The Bigger Picture - Part One
A Villa fan this week asked me to look at the “bigger picture” in relation to this week's on goings at Villa Park. His assertion was that, by appearing to administer a slap in the face to fans via a series of quotes in the media, that David O'Leary had talked Aston Villa down yet again and had set himself up for a fall. The bigger picture, he said, showed O'Leary should keep his opinions to himself and the club's fans would still be behind him. I think it's a shame that O'Leary should lose the support of any fan simply for speaking what I believe to be the truth.
So, I thought I'd look at an even bigger picture and see if I could work out what would drive the manager to be so downbeat of late. The bigger picture makes for interesting viewing. Lets start with events immediately following the resignation of Graham Taylor; later revealed by Taylor to be caused by Aston Villa being run for one man only, and no longer like a football club.
David O'Leary assumed the hot seat at Villa Park with the team having just avoided relegation on the final day of the season. His brief, discussed over tea and chicken sandwiches, was to reduce the wage bill while at the same time preserving the club's premiership status. The idea behind this was that the club had vastly overspent in previous years in terms of transfers and wages, and that needed to be realigned before any further spending would be sanctioned. However, once this task was achieved and the accounts were healthier, spending would be approved and funds made available.
Reduced the wage bill immensely. Alpay, Hadji, Kachloul, Boulding, Leonhardsen, Kinsella, Enckleman, Allback and Staunton were all removed from the wage bill. Dublin and Johnsen were not offered new contracts and left the club at the end of that season. McCann and Sorensen were brought in to the squad.
December sees Mark Ansell depart the boardroom, and Ellis resigns as chief executive pending the appointment of a new CEO. The search eventually bears fruit and Bruce Langham, a highly respected former CEO of Fulham FC, is announced as the next Ellis yes man. In January, Nolberto Solano joins and has a difficult first few months settling in. Fans begin to grumble that Solano is past it and using Villa as a final pay day. Having missed out on relegation on the last day of the season previous, they missed out on European football on the last day of this season. The squad, which had been slashed, was lucky not to suffer any major injuries in the course of that season and survived playing Dion Dublin at centre back for a great many games. Also that season, a semi final appearance in the League Cup. In my opinion, a resounding success of a season. Overachieving, definitely. But still a success. Let's build for season 2 of the 5 year plan.
However, Ellis walks into the dressing room after the Man Utd. game on the last day of that season and lambastes the players and manager for not qualifying for Europe, chastising them for the amount of money the club had lost out on through their failure. Ellis now uses this excuse for not sanctioning the spending he had previously promised O'Leary.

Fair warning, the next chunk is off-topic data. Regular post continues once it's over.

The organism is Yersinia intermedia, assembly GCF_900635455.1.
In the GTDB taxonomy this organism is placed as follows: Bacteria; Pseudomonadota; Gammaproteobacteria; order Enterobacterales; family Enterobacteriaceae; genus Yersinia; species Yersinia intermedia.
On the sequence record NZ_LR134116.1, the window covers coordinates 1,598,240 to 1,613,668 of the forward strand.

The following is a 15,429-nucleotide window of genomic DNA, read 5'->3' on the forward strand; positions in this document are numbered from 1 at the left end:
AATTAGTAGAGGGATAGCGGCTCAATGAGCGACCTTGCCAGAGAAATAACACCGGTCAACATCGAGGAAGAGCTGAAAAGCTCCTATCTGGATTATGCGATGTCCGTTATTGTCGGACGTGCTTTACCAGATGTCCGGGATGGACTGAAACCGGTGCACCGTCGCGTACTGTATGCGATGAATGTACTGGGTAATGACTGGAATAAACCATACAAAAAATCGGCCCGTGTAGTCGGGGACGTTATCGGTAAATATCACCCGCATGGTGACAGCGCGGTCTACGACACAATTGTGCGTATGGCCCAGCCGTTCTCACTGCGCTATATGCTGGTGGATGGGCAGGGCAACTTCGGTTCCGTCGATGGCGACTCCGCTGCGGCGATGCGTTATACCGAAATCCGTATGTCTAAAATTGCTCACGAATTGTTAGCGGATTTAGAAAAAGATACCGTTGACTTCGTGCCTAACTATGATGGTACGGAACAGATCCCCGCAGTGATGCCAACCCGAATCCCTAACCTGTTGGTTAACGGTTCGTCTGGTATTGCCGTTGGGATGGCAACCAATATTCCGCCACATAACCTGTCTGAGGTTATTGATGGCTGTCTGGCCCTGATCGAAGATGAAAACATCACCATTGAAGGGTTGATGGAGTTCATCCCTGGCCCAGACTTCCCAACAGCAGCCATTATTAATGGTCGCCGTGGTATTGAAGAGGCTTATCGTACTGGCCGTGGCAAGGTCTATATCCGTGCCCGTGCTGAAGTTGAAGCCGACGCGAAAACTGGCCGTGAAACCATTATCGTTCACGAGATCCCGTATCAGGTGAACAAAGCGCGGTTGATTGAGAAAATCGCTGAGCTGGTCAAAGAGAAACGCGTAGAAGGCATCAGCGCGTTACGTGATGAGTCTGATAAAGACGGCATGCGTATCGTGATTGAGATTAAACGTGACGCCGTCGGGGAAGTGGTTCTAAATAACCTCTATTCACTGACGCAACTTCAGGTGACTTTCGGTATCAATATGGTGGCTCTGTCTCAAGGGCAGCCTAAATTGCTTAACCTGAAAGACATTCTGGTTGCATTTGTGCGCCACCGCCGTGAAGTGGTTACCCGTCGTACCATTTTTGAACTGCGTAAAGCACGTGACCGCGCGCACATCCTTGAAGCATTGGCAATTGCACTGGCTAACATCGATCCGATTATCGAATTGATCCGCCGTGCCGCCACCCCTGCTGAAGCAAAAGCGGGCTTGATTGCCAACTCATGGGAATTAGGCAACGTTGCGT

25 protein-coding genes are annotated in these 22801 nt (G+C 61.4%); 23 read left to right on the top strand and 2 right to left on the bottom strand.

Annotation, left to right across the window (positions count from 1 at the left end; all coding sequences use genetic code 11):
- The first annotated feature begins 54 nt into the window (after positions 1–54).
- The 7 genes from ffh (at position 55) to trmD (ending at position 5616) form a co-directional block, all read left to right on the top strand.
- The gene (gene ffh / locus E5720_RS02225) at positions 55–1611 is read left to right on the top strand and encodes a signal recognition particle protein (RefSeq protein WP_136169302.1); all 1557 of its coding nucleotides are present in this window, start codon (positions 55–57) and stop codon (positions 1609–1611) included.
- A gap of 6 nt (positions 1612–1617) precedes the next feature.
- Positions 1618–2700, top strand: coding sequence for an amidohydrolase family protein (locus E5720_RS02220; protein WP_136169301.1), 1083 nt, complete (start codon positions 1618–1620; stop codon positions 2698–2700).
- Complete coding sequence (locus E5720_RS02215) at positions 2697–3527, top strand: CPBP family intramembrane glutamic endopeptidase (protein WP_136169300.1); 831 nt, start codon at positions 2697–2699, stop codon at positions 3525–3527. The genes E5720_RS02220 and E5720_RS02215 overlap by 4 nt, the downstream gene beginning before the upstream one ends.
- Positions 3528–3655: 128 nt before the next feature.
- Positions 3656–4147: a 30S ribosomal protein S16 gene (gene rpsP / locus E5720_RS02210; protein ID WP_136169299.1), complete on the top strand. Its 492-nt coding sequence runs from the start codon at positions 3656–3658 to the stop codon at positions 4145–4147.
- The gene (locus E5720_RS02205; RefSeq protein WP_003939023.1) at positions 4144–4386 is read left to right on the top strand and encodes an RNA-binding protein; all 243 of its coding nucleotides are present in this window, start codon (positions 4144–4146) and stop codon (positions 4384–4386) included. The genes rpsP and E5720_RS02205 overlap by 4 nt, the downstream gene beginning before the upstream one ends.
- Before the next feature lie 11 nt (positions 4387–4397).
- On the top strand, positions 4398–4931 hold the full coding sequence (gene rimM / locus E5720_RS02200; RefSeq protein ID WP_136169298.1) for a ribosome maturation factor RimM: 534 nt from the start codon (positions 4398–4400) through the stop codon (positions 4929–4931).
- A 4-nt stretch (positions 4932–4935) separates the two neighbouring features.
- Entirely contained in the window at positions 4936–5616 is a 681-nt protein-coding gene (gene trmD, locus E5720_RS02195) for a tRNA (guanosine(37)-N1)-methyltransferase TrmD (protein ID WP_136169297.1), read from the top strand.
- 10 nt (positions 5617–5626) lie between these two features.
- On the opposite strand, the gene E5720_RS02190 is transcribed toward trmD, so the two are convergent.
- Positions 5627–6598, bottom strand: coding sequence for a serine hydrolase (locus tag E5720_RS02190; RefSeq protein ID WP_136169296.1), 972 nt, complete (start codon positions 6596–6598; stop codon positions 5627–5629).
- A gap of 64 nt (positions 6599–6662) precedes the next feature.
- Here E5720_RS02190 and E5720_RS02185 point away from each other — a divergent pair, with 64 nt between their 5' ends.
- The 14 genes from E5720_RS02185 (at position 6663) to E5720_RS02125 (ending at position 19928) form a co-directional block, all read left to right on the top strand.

On a threadbare budget for season 2, O'Leary brings in Martin Laursen to plug the hole at centre back, sells Crouch for 2 million and brings in Berson for 1.5 million. The remaining 500k goes towards a season long loan deal for Carlton Cole.
O'Leary's luck runs out. Juan Pablo Angel, the previous season's top goal scorer, is injured in preseason training and misses the first 2 months of the season. Martin Laursen is injured very early in the season and does not play again until the following August. Having overachieved previously, fate catches up with the players and injuries are much more commonplace than before. Carlton Cole proves to be useless, despite bags of potential. Mathieu Berson looks to be a good player but, for reasons known only within the Villa dressing room, doesn't play much. Rumours of homesickness abound. Berson makes a rare start in the FA Cup 3rd round, when Villa lose away to Sheffield Utd.
O'Leary bemoans the lack of squad depth and pleads publicly for the board to allow him to spend in the January window to put some meat on the bones of a squad. At the beginning of the transfer window, Ellis goes on holiday to Australia. With one week left in January, Ellis returns from holiday and eventually the club makes what is generally accepted to be a panic signing on deadline day. Eric Djemba Djemba joins for an initial 1.5 million.
The only shining light is Solano, who drags the team kicking and screaming into many games and finishes the season as Player of the Year and top goal scorer. The thin squad is showing its weaknesses now and O'Leary is making noises that the team needs improving in the summer.
April 1st. O'Leary tells the press that, despite initially thinking it was an April Fool's Joke, it is true that Bruce Langham has promised him substantial funds to spend on players in the summer. Langham appears not to be the Ellis yes-man he was initially assumed he to be. Shortly after, Langham resigns his post as Chief Executive citing a difference of opinion with Chairman Doug Ellis. Perhaps being a yes man would have provided him with a healthier CV. Doug Ellis reassumes the dual position of Chairman and Chief Executive, despite stock exchange Corporate Governance Best Practice guidelines to the contrary. Doug is also Financial Director. And Director of Football. However, Ellis insists that the changes at Boardroom level will not have any bearing on the summer plans for transfer spending.
Part two - to follow..
By Gary Gleeson